Cleaning is hard. I mean, it’s not hard to do if you do it regularly, but there are always things that get missed. Little things like dusting the tops of bookshelves, sucking everything up from behind the furniture, and moving the fridge to get all the gunk underneath. Then Spring comes along and many people decide to get all of the little things done that they rarely do. If you are one of those people, we’ve got some things that you should really be cleaning. This time we are focusing on the bathroom.
It would be great if only clean feet hit the clean bath mat. Unfortunately, that is not the case. Since the whole family is in and out of the bathroom all day long, it’s pretty likely your bath mat needs attention. Start by giving it a safety check to see if it is losing its no-slip backing or if it no longer lies flat, as both are trip hazards. Most bath mats can go in the washing machine. Some can be air-dried and others put in the dryer. Check your rug’s tag and follow manufacturer directions. Once it’s clean you will notice a difference in it’s feel and appearance.
Organizing Tip: When you buy a new bath mat for a frequently used bathroom, buy two. This way you can routinely throw one in the wash and reach for a clean one to put down in its place. You’ll be amazed at how nice it is to always have a clean one on hand instead of having to wait for the dirty one to be clean again. This will also help with wear and tear because you are rotating the bath mats.
Shower curtains don’t need to be cleaned often, but spring cleaning is the perfect time to take care of this task. Most fabric curtains can be taken down and washed—again, check the tag and follow the directions. You don’t want to have to go out and spend extra money if you don’t have to. As for waterproof liners, inspect them to see if you find mold and mildew forming along seams or areas that often stay wet. Replace with a fresh liner or remove the soiled one and clean it. You can carefully soak it in a bleach solution and scrub out the moldy spots. Your curtain will smell clean and not leave a weird odor after every shower.
It might be time to toss that toothbrush. According to the American Dental Association (ADA), you should switch to a new toothbrush every three to four months or when bristles become frayed. The ADA does not recommend any cleaning methods as a substitute for a new brush. Remember, this is something that goes into your mouth at least twice a day, you want it to be as clean as possible!
Organizing Tip: Buy a multi-pack of toothbrushes so you have extras available as soon as you need them. This is also helpful for when guests are over and forget to bring their toothbrush.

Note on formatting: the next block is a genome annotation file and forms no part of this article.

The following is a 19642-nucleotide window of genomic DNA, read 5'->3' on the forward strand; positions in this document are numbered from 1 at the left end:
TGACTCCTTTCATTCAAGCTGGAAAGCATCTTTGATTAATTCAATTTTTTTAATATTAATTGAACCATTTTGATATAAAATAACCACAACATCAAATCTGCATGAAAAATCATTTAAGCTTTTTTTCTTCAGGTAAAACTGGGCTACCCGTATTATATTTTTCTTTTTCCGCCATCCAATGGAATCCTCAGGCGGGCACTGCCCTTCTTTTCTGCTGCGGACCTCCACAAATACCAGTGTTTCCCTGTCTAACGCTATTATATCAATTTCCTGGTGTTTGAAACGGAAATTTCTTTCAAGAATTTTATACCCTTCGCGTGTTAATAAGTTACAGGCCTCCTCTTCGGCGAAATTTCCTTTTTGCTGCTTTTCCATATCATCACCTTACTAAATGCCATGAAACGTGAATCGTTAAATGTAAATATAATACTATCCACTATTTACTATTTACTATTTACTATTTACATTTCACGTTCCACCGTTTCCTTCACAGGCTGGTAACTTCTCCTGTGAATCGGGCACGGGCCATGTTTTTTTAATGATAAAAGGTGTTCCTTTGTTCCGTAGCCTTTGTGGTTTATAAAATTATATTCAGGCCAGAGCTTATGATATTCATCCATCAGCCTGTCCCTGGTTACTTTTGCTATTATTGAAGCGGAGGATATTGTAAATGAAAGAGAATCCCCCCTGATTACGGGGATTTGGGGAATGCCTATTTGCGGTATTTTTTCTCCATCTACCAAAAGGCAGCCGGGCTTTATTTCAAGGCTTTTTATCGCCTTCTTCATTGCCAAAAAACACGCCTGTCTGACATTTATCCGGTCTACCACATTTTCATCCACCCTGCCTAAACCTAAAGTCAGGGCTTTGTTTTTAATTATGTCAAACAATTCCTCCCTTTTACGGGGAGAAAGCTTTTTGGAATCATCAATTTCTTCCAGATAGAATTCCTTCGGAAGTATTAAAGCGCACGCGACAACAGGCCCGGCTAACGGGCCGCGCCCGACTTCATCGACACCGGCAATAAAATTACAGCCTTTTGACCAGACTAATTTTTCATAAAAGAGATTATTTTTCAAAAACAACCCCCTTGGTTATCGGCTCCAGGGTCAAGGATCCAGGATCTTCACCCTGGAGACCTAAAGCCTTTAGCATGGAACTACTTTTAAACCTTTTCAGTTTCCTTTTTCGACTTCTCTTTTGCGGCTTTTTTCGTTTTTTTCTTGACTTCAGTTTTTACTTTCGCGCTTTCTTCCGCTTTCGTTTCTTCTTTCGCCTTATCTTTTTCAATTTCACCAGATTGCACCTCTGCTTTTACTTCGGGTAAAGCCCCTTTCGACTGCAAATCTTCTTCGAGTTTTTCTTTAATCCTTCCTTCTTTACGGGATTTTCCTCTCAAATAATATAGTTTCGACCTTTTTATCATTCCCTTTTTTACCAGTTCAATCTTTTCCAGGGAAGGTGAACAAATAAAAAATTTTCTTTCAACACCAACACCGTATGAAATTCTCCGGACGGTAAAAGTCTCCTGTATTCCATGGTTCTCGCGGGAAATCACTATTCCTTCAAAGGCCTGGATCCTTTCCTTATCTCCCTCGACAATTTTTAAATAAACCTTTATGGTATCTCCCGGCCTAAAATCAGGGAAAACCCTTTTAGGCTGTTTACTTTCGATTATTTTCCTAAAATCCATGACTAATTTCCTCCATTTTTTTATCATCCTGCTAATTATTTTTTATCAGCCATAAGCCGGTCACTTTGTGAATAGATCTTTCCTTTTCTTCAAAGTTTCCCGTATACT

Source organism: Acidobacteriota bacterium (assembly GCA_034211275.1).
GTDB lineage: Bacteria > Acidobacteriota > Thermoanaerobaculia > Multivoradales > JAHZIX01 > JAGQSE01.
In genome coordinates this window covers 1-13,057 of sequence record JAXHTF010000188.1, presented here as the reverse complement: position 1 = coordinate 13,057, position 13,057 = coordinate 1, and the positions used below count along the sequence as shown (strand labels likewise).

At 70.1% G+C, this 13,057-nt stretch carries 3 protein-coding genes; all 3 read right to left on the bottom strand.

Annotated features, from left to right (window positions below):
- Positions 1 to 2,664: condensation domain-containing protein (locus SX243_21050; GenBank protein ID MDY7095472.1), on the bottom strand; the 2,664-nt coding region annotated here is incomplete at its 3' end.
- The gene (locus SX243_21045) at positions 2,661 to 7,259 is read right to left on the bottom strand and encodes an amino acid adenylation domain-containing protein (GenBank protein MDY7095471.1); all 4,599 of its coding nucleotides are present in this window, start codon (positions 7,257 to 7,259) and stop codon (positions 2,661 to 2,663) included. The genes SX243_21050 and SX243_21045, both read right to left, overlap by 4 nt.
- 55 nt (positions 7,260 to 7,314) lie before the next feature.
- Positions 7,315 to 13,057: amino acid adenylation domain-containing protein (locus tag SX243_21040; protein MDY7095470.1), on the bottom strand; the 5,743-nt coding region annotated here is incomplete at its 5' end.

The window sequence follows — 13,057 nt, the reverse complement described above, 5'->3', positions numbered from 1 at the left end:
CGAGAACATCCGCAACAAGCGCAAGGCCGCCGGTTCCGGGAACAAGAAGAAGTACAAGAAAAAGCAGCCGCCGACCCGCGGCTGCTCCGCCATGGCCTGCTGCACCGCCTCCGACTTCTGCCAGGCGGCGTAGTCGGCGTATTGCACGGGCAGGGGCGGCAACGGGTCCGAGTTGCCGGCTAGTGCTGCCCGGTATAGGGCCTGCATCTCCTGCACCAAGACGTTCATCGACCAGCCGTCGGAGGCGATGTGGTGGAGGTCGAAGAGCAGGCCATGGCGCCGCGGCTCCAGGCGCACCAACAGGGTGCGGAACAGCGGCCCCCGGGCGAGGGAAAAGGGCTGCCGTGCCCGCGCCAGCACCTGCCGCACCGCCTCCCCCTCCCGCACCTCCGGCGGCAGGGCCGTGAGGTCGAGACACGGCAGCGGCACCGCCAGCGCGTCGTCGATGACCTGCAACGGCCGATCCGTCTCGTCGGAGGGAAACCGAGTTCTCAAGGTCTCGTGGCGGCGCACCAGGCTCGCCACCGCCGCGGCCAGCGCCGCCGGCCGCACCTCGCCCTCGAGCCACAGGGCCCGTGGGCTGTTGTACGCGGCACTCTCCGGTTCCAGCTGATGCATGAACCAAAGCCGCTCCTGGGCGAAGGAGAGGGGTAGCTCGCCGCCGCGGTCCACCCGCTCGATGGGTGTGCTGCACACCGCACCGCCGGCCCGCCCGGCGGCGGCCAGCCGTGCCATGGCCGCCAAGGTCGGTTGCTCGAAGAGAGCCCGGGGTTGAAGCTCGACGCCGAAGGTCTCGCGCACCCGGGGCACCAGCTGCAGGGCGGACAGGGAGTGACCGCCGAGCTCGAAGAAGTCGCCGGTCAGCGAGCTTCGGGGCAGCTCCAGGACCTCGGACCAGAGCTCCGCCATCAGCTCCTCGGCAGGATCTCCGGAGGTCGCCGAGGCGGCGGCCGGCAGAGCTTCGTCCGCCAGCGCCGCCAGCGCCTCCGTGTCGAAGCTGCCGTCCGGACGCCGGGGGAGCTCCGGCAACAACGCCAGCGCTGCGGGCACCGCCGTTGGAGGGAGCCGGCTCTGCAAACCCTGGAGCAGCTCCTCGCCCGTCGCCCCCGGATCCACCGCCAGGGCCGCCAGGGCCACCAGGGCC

Have you noticed any weird gunk or debris on the bottom of your toothbrush? The spot where you store your toothbrush typically has an accumulation of drippings and toothpaste. Use some hot soapy water to clean your holder. A small scrubbing brush is good for reaching into tight spaces. Clean as often as desired.
Cleaning your hairbrush and combs should be a regular task. After all, dirty hair and a buildup of products is not something you want to brush back into your clean locks. Clean your brushes by first removing any hair from the bristles. (A comb and a pair of scissors are helpful with this task.) Then shampoo your hairbrush in warm water, rinse well and allow to dry. Your hair will thank you for a clean item running through it.
You may not have given much thought to the pores in your loofah, but according to the Cleveland Clinic, they can be a breeding ground for bacteria that can even lead to skin infections. Yuck! They recommend to weekly soak it in a diluted bleach solution for five minutes and then rinse thoroughly. You don’t want to end up with any bleach on your skin! The Clinic also recommends replacing your loofah every three to four weeks.
Cleaning your trashcan is really important regardless if you put a liner in it. Grab the bathroom trashcan and banish the germs. Give it a good cleaning inside and out with warm water and dish soap. Allow it to dry well. Add a liner for easy maintenance. Putting a liner in will also allow you to not clean it as often.
From floor vents to bathroom fans, these often-forgotten spots definitely need a spring cleaning. Those on the floor have dirt and hair fall into them, while ones on the ceiling can collect dust. To clean them, first remove the vent cover. Then use the brush attachment to your vacuum to clean the top and underside of the cover. Use your nozzle attachment to vacuum up debris, then replace the clean cover. For fan vents, a wet sponge is useful for collecting dust that has accumulated on the cover.
Why wait for a clog? Now is the perfect time to fish out any accumulation of hair and prevent buildup. Remove the drain stoppers from your sink and shower. Give them a scrub and return them to the drain.
Do a bit of spring organizing and reclaim storage space by purging your drawers and cabinets. Jose Zuniga of MakeSpace recommends sorting through everything in your medicine cabinet and vanity drawers. “Throw out anything that’s expired, including old medication. Only keep the items that you use on a regular basis, such as your toiletries and grooming supplies, in your bathroom,” he says. “Now that you’re left with only the items you use on a regular basis, look to your walls. They’re prime real estate for storing your bathroom supplies without hogging any floor or counter space. For the extra items that you don’t use often—like first aid supplies and spare rolls of toilet paper—put them in a labeled basket or clear storage container and store it on a closet shelf,” he recommends. As you organize, give shelves and drawers a quick wipe to ensure you’re starting with a clean slate.
Armed with a fresh eye for attention to detail, your bathroom will not only look clean, but it will feel clean, too.